The New York City Opera folded in part because they had a season of concert performances one of the infamous David Koch decided to make a $300 million donation to rennovate the theater (and rename it after himself) primarily to benefit the New York City ballet. People do not spend a lot of money or make a lot of donations to opera companies for concert performances. Hope this does not become a trend

    • DYB says:

      If I’m not mistaken the decision to do concert performances was Gerard Mortier’s. Initially NYCO was going to perform in various venues around NYC while the State Theater was renovated. But Mortier had grand ideas and zero interest in implementing them. I think he only visited NYC once or twice? So then Mortier decided it’d be a lot easier (for him) if NYCO did concerts or just took a hiatus. And that was the death of NYCO. Gerard Mortier virtually single-handedly killed it..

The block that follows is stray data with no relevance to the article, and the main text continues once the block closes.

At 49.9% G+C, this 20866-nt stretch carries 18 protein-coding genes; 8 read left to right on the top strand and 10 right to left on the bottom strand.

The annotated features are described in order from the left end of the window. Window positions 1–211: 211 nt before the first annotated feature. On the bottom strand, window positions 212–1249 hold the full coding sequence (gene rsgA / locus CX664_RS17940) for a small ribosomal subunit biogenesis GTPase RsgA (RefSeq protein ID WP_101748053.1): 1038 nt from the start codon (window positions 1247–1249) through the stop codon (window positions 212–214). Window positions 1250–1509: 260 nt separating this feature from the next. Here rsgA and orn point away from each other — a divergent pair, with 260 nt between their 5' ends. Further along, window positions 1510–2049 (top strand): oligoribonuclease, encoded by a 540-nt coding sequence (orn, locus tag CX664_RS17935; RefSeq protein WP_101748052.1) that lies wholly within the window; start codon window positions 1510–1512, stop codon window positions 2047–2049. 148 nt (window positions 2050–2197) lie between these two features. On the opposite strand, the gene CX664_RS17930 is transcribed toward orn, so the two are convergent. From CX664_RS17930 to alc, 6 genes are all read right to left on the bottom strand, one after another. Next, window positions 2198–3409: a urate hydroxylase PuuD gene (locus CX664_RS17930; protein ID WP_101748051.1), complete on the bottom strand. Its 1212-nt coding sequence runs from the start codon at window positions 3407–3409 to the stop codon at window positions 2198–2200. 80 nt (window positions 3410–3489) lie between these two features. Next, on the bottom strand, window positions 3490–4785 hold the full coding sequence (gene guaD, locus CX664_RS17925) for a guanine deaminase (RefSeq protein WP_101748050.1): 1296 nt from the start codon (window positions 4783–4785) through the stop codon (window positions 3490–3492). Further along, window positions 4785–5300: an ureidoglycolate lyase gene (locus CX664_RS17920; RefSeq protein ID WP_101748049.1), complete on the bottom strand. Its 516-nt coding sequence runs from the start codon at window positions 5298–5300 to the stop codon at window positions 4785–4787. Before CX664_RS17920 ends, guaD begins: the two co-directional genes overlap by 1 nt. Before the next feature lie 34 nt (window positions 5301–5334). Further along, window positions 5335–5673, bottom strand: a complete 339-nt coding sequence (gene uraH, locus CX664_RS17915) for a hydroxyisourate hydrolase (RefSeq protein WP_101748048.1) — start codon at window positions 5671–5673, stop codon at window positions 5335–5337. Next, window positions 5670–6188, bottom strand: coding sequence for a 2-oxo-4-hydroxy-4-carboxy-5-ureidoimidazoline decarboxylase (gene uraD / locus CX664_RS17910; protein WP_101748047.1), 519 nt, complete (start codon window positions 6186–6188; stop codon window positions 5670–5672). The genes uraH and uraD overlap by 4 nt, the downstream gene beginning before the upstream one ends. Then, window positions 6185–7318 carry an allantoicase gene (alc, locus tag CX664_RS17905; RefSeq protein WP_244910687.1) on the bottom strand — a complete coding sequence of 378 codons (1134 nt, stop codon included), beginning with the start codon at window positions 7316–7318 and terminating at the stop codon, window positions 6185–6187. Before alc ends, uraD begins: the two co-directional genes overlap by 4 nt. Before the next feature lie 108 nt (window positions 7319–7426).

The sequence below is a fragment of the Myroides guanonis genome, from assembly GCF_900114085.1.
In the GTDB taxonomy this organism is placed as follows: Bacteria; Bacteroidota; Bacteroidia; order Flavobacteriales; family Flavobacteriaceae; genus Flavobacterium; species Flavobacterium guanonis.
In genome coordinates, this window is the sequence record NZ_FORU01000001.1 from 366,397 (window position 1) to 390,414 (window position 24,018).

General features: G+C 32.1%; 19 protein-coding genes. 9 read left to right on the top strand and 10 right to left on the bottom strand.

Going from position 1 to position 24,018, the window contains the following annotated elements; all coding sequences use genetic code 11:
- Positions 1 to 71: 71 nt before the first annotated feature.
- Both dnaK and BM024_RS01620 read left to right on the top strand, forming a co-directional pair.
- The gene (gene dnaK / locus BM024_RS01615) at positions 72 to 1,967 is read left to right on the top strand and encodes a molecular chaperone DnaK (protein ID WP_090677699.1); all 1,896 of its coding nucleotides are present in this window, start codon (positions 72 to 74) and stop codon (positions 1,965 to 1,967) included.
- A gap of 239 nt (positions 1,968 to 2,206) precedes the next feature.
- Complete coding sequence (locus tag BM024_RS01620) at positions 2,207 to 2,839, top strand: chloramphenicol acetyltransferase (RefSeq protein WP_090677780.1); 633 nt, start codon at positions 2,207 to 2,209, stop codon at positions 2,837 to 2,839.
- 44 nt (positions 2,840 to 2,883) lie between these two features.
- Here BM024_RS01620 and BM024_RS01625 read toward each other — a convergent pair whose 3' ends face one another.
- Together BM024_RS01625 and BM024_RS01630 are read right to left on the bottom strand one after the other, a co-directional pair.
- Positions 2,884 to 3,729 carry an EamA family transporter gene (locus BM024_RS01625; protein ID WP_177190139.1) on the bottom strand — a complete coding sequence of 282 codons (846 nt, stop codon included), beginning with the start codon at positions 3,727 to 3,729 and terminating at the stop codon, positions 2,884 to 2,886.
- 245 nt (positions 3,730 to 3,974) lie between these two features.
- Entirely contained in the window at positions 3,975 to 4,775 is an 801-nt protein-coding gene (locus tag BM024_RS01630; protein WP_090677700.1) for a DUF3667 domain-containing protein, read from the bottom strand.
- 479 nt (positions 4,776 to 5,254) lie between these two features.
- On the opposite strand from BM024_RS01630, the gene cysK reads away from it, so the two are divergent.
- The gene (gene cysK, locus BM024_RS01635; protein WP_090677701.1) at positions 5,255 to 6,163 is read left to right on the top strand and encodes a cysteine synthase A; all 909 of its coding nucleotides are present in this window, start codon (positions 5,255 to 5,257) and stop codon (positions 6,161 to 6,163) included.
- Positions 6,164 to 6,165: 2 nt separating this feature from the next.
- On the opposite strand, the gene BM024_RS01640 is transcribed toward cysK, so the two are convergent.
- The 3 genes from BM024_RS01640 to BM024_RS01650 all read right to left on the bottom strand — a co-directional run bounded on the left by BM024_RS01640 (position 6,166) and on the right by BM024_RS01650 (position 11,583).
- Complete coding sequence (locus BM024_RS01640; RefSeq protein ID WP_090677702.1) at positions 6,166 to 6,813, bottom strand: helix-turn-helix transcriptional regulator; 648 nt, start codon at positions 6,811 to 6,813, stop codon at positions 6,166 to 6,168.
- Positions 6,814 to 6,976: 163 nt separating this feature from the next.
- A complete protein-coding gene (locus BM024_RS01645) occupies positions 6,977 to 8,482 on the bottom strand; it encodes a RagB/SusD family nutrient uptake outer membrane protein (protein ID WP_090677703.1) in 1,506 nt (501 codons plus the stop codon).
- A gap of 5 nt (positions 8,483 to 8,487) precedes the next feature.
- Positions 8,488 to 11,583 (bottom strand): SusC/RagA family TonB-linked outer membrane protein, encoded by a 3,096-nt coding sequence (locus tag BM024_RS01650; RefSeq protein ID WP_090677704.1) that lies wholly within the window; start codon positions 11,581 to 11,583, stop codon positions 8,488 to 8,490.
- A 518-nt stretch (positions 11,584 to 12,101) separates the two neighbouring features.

• David says:

    I don’t get the LePage hate. I find his Ring to be engaging. I understand that the machinery is enormous, that’s how he imagined it. The movement of the planks, the projections, a great rendition of four difficult operas.

    • Ms.Melody says:

      LePage Ring is visually spectacular, but only in the theatre. It really does not show well on DVD or even in the movie theater on a big screen. I think the decision is probably mostly financial. It must cost a lot to put on such high tech shows. I never liked his Damnation of Faust, but then again, I like the old Otto Schenk’s Ring and Meistersingers.